How to Detect and Get Rid of a Sewer Gas Smell in Your House
Sewer gases re-entering your home can be a terrible issue. The term sewer gas refers to the by-products of decomposing waste which results in a toxic mix of chemicals.
If your home suddenly smells like rotten eggs then you have a sewer gas issue. Not every gas backup is severe, and some can be resolved quite easily.
Here’s how to know if you require an urgent fix.
Common Reasons for Sewer Gas Smells
There are some very regular reasons why sewer gas may smell in some areas of your home which can be easily fixed.
Sometimes referred to as S-traps or P-traps, water traps are typically positioned close to laundry tubs and floor drains, and also under every home sink.
They trap water inside their curves and block these gases from backing up into the home.
Traps can dry out when there is very dry air in the house, there is a leakage somewhere before the trap, or they have not been used often.
With a dried trap, sewer gas can more easily enter the house.
These smells can come from either the sink or floor drain and can be easily solved by running water down the drains for a little while to restore the trap function.
Absent Clean-Out Plug
Clean-out plugs are the main sewer access points, normally located at the walls of the foundation.
Through them, the line can be snaked out to stop gases from backing up into your home.
Check them for the house traps or any mainline trap. Clogs can be removed easily from clean-out lines, and they are such that stop sewer gases.
You may experience this smell if one or even more of these caps get broken or missing.
Replacement plugs are available at any hardware shop.
Damaged Toilet Wax Ring
A wax ring is located between the toilet base and toilet flange and provides an airtight and watertight seal.
Sometimes, this wax ring may leak or get compromised and allow sewer gas in. If you are experiencing this, you’ll have to replace your toilet wax ring.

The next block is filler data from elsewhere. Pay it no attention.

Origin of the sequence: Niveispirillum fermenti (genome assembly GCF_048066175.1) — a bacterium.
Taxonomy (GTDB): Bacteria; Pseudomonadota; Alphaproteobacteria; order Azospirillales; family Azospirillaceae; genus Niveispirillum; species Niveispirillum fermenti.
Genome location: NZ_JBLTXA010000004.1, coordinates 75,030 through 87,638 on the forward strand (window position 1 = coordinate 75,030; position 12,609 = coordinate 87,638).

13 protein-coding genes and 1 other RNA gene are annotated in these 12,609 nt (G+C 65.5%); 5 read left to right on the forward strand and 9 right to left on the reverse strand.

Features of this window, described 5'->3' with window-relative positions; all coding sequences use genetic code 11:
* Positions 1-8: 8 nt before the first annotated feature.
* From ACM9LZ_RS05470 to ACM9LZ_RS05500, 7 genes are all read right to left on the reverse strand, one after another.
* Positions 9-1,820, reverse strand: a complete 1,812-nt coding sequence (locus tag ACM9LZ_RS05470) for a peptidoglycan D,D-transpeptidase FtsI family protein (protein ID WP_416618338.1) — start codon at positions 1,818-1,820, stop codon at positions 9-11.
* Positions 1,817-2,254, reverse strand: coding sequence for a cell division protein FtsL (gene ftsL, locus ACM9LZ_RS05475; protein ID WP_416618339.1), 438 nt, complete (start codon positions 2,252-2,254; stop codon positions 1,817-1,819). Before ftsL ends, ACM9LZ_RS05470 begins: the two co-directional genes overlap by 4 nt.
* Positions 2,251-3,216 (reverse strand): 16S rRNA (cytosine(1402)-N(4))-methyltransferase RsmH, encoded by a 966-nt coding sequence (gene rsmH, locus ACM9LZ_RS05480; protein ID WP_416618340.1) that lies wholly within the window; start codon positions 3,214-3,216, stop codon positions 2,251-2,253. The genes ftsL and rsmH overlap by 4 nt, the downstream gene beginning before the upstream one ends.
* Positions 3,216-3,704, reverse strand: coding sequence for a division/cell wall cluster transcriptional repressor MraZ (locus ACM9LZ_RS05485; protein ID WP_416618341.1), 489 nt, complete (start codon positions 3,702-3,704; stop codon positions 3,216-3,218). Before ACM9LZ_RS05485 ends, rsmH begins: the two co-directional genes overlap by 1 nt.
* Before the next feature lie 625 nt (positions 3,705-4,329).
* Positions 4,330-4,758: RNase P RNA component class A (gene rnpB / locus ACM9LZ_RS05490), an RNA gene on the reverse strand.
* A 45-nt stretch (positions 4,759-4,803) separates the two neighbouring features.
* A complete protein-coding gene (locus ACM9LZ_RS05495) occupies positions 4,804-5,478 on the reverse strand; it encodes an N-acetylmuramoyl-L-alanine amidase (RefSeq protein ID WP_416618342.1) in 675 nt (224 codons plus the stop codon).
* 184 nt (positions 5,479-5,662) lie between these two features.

Septic Pipe or Sewer Leaks
Leaks along the septic line and sewer are very difficult to detect and repairs require more expertise.
If you are having a gurgling toilet and slow drains as well as the sewer gas smell, your sewer line likely has a leak.
The sewer line or vent pipe may have loose connections that can serve as an entry point for sewer gas into your home. Usually, these can be found in the ceiling or inside a wall so you may require a skilled plumber to fix them.
Though there may be nothing you can do about wear and tear on your plumbing connections over time or even roots passing through your sewer lines, you may still be able to stop sewer gas from backing up into your house with a few steps.
Ensure All Traps Have Water
Confirm where all of your home’s plumbing traps are located (either in the wall, floor, or under a toilet or sink), and be sure to retain water even in the least used of them.
For those that are rarely used and likely dry out, pour a few tablespoons of vegetable oil on the water in order to slow down evaporation.
Clear Your Drains
Every house has debris, toys, hair, and all sorts of particles going in the drains that can accumulate over time and block the drains.
Simply take out the stopper and remove the debris from the drains.
Use a wire with a hook at the end to stick into the drain and take out any debris until there is none left.
Use between 4 and 5 gallons of very hot water (not boiling water) to flush the drains and then reposition the stopper.
The wire won’t be as long as the drain line. If a small drain snake or wire cannot clear the drain line properly, then you may have to get professional help.
Ensure there is No Debris in the Vent Stack
The pipe sticking out of the roof of your house is known as the vent stack. Make sure it is free from debris and clogs.
Clearing the vent stack should not be a frequent exercise unless you have trees whose branches hang right over it.
If this is the case, you need to get a professional to clear it.
Is Sewer Gas Harmful?
Ammonia, methane, and hydrogen sulfide (responsible for its characteristic rotten eggs odor) are contained in sewer gas.
Exposure to a high concentration of sewer gas in homes is quite rare, unlike in an industrial environment.
A high concentration of sewer gases may lead to certain symptoms such as headaches, nausea or vomiting, dizziness, memory loss, asphyxiation, and poisoning.
There is a risk of explosion or fire when these gases are in far larger amounts.
If you are having a hard time detecting the problem, get a plumber immediately to check your home.
Then properly air out your house and move outside to get some fresh air. Hydrogen sulfide in lower levels will be naturally and quickly excreted from your body through fluids.